# Frequency of gaps between consecutive prime numbers

This plot, from Odlyzko, Rubinstein & Wolf, 1999, shows the frequency of the gaps between consecutive primes of a given size. Where $$N(x,d)$$ is the number of primes $$p \leq x$$ such that $$p+2d$$ is the smallest prime $$> p$$.

My question is what happens to the plot as $$x \to \infty$$? In particular, does the gradient of the plot approach a specific value? What about $$\frac{N(x,d)}{\pi(x)}$$ ?

This explanation is provided in the paper:

Figure 1 Log plot of $$\log {N(x,d)}$$, the number of jumps of length $$2d$$ between primes up to $$x$$, for $$x = 2^{20}, 2^{22}, \ldots, 2^{44}$$. Integrating (2-8) by parts and taking logarithms we see that, for fixed $$x$$, the graph should follow a straight line with small perturbations of size $$\log{A_{d,1}}$$ (see text); this can be seen in the figure.

Where (2-8) is the approximation: $$N(d,x) \sim A_{d,1} \int_2^x \frac{\exp{(-2d / \log t )}}{\log^2{t}} dt .$$

I am having difficulty performing the integration

\begin{align} \int \frac{\exp{(-2d / \log t )}}{\log^2{t}} dt &= \int \frac{t}{2d} \frac{2d\exp{(-2d / \log t )}}{t\log^2{t}} dt \\ &= \int \frac{t}{2d} \frac{d}{dt} \left[ \exp{(-2d / \log t )} \right] dt \\ &= \frac{t}{2d} \exp{(-2d / \log t )} - \int \frac{1}{2d} \left[ \exp{(-2d / \log t )} \right] dt \end{align}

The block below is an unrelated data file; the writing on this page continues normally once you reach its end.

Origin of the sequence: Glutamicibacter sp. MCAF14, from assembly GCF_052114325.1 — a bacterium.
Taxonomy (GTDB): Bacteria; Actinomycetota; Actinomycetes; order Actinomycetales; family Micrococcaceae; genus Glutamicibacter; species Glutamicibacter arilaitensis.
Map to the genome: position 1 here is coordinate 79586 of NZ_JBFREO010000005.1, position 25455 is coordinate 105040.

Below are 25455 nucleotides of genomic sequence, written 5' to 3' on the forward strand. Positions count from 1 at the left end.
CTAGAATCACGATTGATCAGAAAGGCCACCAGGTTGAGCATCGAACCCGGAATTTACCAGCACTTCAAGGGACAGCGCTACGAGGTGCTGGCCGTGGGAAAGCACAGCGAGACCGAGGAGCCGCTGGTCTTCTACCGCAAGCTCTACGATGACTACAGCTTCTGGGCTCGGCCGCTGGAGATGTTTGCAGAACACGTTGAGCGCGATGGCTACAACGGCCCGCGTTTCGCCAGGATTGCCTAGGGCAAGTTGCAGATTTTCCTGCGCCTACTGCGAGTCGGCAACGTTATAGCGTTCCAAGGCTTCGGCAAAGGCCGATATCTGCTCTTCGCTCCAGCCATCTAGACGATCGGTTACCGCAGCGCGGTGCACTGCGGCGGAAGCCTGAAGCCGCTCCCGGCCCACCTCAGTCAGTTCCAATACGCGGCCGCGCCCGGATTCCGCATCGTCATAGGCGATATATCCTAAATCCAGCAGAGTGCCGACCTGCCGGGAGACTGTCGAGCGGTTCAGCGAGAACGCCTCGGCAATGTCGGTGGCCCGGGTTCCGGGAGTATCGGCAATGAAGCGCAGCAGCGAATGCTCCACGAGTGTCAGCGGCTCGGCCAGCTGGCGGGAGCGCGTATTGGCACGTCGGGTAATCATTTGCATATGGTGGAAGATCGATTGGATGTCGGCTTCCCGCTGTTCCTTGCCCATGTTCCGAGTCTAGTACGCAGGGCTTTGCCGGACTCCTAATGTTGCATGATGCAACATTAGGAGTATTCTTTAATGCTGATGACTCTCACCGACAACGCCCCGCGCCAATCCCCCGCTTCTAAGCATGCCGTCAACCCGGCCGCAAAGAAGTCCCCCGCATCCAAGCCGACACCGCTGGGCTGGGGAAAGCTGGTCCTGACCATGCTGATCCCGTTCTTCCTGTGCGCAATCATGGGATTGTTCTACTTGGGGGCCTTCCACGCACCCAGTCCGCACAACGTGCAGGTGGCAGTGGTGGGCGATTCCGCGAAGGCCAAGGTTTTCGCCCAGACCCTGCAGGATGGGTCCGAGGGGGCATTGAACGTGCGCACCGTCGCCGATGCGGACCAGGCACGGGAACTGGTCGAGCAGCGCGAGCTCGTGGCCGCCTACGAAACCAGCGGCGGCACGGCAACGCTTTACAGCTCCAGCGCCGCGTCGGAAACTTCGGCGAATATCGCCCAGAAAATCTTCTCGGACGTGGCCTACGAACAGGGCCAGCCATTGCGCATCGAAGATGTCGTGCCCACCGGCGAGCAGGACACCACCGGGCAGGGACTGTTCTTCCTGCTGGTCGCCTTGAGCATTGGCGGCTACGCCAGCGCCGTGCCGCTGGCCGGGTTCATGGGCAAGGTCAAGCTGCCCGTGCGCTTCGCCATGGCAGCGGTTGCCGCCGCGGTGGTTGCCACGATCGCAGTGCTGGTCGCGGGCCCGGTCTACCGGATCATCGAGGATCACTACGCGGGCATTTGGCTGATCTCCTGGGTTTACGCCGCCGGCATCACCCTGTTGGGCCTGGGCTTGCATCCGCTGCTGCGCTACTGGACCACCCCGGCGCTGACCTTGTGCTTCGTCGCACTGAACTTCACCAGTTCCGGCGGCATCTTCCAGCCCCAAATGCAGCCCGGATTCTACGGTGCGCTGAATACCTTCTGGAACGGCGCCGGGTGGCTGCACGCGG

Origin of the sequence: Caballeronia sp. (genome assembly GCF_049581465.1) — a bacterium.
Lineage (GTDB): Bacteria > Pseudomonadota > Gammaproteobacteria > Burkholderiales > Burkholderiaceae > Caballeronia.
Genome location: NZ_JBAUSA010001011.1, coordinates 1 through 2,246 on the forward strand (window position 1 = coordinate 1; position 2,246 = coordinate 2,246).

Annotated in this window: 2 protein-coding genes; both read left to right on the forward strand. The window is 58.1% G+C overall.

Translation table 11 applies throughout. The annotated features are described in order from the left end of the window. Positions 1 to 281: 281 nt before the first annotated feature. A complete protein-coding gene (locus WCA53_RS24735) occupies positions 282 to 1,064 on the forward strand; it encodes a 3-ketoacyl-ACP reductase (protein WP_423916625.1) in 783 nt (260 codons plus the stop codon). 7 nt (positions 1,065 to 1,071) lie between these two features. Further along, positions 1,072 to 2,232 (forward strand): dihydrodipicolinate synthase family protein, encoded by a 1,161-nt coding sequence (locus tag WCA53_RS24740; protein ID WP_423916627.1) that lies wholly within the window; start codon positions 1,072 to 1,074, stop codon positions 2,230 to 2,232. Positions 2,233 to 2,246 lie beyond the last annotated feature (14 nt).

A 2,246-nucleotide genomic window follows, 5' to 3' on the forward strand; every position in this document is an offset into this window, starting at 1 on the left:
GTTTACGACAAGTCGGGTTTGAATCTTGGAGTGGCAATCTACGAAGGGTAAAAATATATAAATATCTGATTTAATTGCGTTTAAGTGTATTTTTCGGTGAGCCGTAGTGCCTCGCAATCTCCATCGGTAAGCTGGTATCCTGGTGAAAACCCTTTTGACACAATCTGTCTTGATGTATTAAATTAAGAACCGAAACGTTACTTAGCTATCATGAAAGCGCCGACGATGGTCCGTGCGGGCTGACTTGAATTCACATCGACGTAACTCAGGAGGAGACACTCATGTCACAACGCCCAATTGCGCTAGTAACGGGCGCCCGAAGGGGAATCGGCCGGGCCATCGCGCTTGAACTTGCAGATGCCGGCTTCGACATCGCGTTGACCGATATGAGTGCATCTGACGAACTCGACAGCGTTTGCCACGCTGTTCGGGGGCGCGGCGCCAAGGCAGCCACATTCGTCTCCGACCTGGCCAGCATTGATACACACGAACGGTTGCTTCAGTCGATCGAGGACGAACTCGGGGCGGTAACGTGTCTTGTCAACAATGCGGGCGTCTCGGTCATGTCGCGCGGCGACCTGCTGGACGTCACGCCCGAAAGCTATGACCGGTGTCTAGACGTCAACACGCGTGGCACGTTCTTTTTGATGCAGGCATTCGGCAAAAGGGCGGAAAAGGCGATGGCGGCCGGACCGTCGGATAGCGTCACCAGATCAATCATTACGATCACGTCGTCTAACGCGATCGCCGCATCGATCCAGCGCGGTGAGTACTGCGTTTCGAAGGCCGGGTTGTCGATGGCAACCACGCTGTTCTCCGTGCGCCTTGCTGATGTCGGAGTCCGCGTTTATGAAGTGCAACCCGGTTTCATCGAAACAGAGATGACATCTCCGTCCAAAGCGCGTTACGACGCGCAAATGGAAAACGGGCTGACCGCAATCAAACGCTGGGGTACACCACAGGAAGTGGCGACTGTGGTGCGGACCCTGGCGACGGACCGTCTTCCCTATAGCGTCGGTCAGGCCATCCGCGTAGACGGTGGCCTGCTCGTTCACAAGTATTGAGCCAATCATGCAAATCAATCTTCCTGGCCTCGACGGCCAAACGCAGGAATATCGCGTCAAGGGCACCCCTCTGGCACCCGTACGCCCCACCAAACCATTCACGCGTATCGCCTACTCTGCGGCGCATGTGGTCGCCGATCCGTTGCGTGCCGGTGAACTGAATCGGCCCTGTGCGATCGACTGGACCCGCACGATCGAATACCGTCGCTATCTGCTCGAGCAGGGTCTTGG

and I don't see how to make progress.

Using the relationship $$e^x=\underset{K\to\infty}{\text{lim}}\left(\sum\limits_{k=0}^K\frac{x^k}{k!}\right)$$ leads to formula (1) below for $$f_d(x)=\int\limits_2^x\frac{e^{-\frac{2 d}{\log (t)}}}{\log ^2(t)}\,dt$$ which seems to converge fairly rapidly. The function $$f_d(x)$$ can also be approximated using the Mathematica $$\text{NIntegrate}$$ function as illustrated in formula (2) below.

$$f_d(x)=\underset{K\to \infty }{\text{lim}}\left(\sum _{k=0}^K \frac{(2 d)^k (\Gamma (-k-1,-\log (x))-\Gamma (-k-1,-\log (2)))}{k!}\right)\tag{1}$$

$$f_d(x)\approx\text{NIntegrate}\left[\frac{e^{-\frac{2 d}{\log (t)}}}{\log ^2(t)},\{t,2,x\}\right]\tag{2}$$

The following figure illustrates formula (1) for $$f_1(x)$$ above in orange overlaid on the blue reference function defined in formula (2) above where formula (1) is evaluated with the upper limit $$K=100$$. Figure (1): Illustration of formulas (1) and (2) for $$f_1(x)$$ in orange and blue respectively.

The following figure illustrates formula (2) for $$f_d(x)$$ for $$d\in \{1,2,3,4,5\}$$ where the blue top curve corresponds to $$f_1(x)$$ and the purple bottom curve corresponds to $$f_5(x)$$. Figure (2): Illustration of formula (2) for $$f_d(x)$$ for $$d\in \{1,2,3,4,5\}$$

Note $$N(x,1)=\pi_2(x)$$ where $$\pi_2(x)$$ counts the number of twin-prime pairs $$(p, p+2)$$ with $$p\le x$$ (see OEIS A071538). Also see Wikipedia: Twin prime and Weisstein, Eric W. "Twin Primes." From MathWorld--A Wolfram Web Resource.